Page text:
From Paul Connett*:
This is a very special victory. There have been people in Claremont, NH who have diligently fought this incinerator for over 25 years. Not only have they fought this facility every step of the way through the initial permit hearings but through all kinds of other efforts to close it down – over dioxin emissions, over mercury emissions, over ash disposal, over competition with recycling and over the poor economics. At a key moment when the incinerator industry was arguing that the ash testing was not fair because it used an acid solution – and that because the ash was going to monofills and would not be in contact with rotting garbage (the source of acid) it should be tested with water – they tested with water in Claremont, and 19 out of 20 tests failed!!!
They have helped many other communities around the country and around the world to fight off Wheelabrator projects with the inside information they could provide on the shenanigans of this company.
So a truly deserved victory – at last.
Wheelabrator Incinerator to Close in September
August 1, 2013
Patrick O’Grady, Valley News
Claremont – In an unexpected announcement yesterday, Wheelabrator Technologies said it will shut down its waste-to-energy incinerator on Grissom Lane this fall for financial reasons.
The facility, which has about two dozen employees, had been a lightning rod for controversy for decades, particularly in regards to pollution from emissions produced by burning mountains of garbage. The company said it always followed state and federal regulations for emissions.
“Wheelabrator’s 200 ton-per-day waste-to-energy facility in Claremont will be taken out of service September 30, 2013, after nearly 27 years of successful operation,” the company said in a statement. “Several factors led to this difficult business decision including economic conditions in both the waste and energy markets and a constrained transportation network in the remote region of New Hampshire near the Vermont border as well of a lack of economies of scale inherent in a small power plant operating at a fraction of the size of Wheelabrator’s 16 other waste-to-energy facilities.”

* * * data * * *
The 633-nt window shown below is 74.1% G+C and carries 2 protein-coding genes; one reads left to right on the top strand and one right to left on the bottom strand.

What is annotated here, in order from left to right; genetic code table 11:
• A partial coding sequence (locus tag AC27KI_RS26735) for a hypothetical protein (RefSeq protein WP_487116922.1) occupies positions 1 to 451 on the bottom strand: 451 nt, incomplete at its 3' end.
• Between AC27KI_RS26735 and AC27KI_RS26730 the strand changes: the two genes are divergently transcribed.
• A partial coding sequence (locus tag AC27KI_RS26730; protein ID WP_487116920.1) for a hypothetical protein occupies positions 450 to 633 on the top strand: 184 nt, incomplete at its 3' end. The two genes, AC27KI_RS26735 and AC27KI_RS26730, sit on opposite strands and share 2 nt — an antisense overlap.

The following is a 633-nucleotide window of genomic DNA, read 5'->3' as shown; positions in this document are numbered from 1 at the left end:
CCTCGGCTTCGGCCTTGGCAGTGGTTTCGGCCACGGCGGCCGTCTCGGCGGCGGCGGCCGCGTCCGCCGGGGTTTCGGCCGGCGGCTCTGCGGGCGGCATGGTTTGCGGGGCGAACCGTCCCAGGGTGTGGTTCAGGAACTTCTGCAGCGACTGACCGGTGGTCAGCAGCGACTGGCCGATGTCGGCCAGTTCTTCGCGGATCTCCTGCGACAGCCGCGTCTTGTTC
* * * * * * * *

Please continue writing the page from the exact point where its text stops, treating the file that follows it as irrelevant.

The announcement was welcomed by longtime opponents such as Bill Gallagher, of Cornish, and Katie Lajoie, of Charlestown.
“This is really big,” said Gallagher, whose opposition to the incinerator was so vehement that he once was arrested in the early 1990s for refusing to leave a regional waste district meeting. “It is a reason to celebrate and a new beginning for Claremont. The biggest thing is the air pollution will go away. They took our throw-aways and turn them into pollution.”
Lajoie, who along with 30 other residents has a appeal pending before the state Department of Environmental Services challenging a proposed five-year operating permit for the plant, said shuttering the facility will be good for the region.
“Wheelabrator’s announcement that it is closing the incinerator is certainly exciting news,” Lajoie said in an email. “The people of Claremont and the rest of Sullivan County have worked hard to make this happen, and they deserve credit for their persistent efforts to stop the pollution that comes with incineration. This news provides a welcome boost for efforts to make waste reduction and recycling top priorities in our area.”
Lajoie said she does not know what will happen to the appeal before DES. Another hearing is scheduled for August 12.
When asked last night whether the persistent opposition to the plant since it went online in the late 1980s played a role in the decision to close, plant manager John LaRiviere said it did not and reiterated that the reasons were strictlty financial.